Texas Gov. Greg Abbott has strongly defended his decision to put up a floating border wall along the Rio Grande to try to keep illegal immigrants out of his state.
“I will do whatever I have to do to defend our state from invasion by the Mexican drug cartels and others who have tried to enter our country illegally, and I will protect our sovereignty,” said the three-term Lone Star Republican leader. State told the presidents of the state’s Republican counties on Friday.
Abbott installed a nearly 1,000-foot line of large, bright orange buoys that create a divide in the river that separates the US from Mexico.
Recently, Joe Biden’s Justice Department filed a lawsuit to have the floating border removed, arguing that it is illegal and raises both humanitarian and environmental concerns.
But, until now, Abbott has refused to remove the barriers.
Migrants who made it to shore walk between the floating border and barbed wire along the Rio Grande border with Texas. The buoy line was installed to prevent illegal crossings into Texas, and primarily into Eagle Pass.
The makeshift border was set up near Eagle Pass, a town believed to be a main entry point for illegal border crossings.
The creative solution to an ongoing problem also allows authorities to move and extend the floating border to cover “hot spots” where immigrants sneak into the US.
It is called operation hold the line. They hold the line and make sure no one is illegally entering the state of Texas,” Abbott said.
Despite the DOJ’s lawsuit, which calls the floating border an “illegal construction,” the southern governor has no plans to remove it.
“He sued me, and by God, Joe Biden, we’ll see you in court,” Abbott said with conviction.
“I challenge the federal government to show that it has spent that amount of money in the state of Texas on the border under Joe Biden as president,” he added.
When the lawsuit was filed early last week, Assistant Attorney General Vanita Gupta said, “We allege that Texas has violated federal law by installing a barrier on the Rio Grande without obtaining the required federal authorization.”
He added that Abbott’s move has drawn diplomatic objections from Mexico.
In a preemptive response to any protest from the administration, Abbott wrote a letter to President Joe Biden that read in part, “If you really care about human life, you need to start enforcing federal immigration laws.”
‘By doing so, you can help me prevent migrants from betting their lives on the waters of the Rio Grande.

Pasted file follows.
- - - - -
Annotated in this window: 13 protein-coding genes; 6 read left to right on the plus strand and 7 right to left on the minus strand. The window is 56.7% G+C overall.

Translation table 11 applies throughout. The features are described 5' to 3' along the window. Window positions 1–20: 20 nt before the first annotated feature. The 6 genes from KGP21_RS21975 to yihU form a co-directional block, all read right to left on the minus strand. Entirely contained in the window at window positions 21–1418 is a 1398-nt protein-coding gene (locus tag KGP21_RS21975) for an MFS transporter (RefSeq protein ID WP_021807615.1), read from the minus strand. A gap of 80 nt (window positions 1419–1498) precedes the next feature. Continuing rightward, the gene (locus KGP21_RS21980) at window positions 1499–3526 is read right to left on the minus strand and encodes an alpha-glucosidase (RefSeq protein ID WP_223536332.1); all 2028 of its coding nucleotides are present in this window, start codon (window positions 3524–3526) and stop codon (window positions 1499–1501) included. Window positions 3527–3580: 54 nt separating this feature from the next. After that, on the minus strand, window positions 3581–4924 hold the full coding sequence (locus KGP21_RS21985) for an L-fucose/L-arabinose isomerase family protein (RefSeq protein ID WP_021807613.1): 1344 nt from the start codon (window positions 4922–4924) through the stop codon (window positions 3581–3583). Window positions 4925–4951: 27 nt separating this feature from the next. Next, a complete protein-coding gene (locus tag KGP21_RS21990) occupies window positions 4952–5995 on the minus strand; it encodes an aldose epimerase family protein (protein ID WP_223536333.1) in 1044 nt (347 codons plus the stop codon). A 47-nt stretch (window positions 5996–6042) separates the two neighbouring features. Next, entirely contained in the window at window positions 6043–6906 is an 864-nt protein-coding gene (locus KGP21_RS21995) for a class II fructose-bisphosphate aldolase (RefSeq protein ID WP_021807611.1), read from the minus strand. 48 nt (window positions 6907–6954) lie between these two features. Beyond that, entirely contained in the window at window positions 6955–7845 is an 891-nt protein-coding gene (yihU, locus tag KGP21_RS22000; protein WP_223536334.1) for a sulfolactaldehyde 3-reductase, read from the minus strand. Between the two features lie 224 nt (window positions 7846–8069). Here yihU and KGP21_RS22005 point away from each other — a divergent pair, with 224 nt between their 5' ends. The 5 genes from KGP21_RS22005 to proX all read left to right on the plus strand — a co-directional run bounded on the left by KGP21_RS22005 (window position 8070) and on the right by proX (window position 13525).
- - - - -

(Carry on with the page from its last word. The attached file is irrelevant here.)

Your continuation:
‘You can also help me save Texans, and indeed all Americans, from deadly drugs like fentanyl, cartel violence, and the horrors of human trafficking. To end the risk of harm to migrants crossing the border illegally, you must fully enforce US laws that prohibit illegal immigration between ports of entry.’
A caravan of illegal immigrants tries to ford a series of buoys that are being installed to prevent crossings on the Rio Grande.
Part of the row of buoys seen on land. Gov. Greg Abbott has called the effort “operation hold the line.”
The floating edge extends around 1,000 feet and can be moved based on where the “hot spots” intersect.
Migrants from Venezuela, one of them nursing a baby, waded across the Rio Grande River past buoys and barbed wire in search of a point of entry into the US.
A member of the Texas National Guard stands with barbed wire as they reinforce the northern border with steel spikes below the Reforma International Bridge, seen from Ciudad Juárez, Chihuahua, Mexico.
On Friday, the same day Abbott delivered his fiery comments, a group gathered outside the governor’s mansion in downtown Austin to protest the new border policy.
Under Operation Lone Star, Texas has deployed thousands of National Guard troops to the border and transported immigrants to Democratic-led cities far from the border.
The president’s administration has received more than 500,000 foreigners in the past two years under programs designed to reduce the number of illegals trying to cross the border into Mexico.
Customs and Border Protection officials say there were fewer than 145,000 encounters with unauthorized immigrants in June along the border with Mexico.
That’s down from more than 200,000 a month earlier this year.
But it is still believed that there are at least 100,000 migrants waiting at the border hoping to enter the US.